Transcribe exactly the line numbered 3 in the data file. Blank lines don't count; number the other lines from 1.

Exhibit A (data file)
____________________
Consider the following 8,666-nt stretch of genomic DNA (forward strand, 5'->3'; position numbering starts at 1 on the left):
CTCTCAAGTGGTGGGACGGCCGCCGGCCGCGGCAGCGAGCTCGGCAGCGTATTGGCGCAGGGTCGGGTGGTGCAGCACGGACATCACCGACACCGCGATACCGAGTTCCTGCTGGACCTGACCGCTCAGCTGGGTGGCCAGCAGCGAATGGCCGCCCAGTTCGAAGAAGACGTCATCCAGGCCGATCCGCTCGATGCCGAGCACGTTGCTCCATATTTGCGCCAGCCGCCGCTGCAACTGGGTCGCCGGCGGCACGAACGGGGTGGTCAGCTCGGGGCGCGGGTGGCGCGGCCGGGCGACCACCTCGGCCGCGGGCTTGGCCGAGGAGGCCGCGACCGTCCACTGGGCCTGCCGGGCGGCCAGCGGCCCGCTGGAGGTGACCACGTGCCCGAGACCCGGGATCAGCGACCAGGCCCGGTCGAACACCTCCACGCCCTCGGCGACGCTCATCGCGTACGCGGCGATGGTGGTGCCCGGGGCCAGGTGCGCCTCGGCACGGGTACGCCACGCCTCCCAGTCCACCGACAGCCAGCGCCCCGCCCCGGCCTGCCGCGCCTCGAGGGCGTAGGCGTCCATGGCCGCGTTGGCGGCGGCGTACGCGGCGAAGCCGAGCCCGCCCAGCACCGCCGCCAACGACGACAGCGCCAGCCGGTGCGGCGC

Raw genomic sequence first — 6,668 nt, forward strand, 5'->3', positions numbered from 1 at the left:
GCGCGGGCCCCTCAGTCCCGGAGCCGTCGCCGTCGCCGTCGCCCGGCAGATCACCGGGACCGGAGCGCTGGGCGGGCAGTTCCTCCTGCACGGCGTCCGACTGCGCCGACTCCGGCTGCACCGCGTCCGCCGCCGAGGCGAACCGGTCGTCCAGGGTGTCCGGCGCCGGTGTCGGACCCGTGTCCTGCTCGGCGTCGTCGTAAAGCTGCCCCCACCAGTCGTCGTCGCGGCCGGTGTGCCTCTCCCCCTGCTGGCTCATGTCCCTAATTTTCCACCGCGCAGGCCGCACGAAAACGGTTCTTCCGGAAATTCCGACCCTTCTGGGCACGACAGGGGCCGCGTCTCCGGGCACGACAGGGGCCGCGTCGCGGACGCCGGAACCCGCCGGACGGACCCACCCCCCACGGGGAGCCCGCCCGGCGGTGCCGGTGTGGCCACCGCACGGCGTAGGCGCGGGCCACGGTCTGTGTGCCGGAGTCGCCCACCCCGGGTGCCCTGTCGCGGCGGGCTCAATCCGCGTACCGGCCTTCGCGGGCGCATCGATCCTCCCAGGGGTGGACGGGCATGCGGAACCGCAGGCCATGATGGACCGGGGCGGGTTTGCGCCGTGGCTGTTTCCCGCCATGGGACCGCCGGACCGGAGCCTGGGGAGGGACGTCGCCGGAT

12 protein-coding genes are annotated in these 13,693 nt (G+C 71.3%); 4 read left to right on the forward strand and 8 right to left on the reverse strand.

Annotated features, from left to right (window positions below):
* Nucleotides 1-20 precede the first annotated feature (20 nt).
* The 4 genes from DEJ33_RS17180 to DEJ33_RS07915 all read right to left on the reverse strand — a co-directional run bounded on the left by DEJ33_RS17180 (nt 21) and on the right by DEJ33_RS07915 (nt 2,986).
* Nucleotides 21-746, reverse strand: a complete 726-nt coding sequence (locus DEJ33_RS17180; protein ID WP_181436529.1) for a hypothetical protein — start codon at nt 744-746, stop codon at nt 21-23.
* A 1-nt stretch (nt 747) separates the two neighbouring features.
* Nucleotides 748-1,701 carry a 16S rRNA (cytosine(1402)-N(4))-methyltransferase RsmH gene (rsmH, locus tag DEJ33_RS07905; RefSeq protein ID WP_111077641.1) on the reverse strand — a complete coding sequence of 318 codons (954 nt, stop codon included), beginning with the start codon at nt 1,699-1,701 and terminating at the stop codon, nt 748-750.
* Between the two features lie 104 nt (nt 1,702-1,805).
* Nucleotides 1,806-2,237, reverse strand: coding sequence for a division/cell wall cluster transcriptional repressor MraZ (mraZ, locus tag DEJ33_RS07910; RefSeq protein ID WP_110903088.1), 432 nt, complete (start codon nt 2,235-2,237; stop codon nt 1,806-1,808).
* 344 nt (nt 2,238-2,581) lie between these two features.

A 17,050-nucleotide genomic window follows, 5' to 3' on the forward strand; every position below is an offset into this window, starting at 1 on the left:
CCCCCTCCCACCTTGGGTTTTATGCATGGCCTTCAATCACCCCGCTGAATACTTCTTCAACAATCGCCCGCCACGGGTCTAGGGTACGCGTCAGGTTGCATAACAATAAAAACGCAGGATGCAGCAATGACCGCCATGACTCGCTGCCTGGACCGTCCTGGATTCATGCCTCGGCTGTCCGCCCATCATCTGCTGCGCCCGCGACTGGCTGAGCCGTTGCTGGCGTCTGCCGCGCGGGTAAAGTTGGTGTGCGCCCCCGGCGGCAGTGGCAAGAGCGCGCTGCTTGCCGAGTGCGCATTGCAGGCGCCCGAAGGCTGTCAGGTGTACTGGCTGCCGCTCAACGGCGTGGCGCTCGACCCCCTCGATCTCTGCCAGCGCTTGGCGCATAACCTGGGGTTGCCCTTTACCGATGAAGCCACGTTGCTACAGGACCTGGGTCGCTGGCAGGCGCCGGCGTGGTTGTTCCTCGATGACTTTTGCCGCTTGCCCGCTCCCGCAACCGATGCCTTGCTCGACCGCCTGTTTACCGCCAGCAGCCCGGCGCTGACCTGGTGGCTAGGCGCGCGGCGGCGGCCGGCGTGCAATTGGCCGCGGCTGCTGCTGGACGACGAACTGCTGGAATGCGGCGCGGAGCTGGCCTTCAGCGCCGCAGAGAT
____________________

Raw genomic sequence first — 6,668 nt, forward strand, 5'->3', positions numbered from 1 at the left: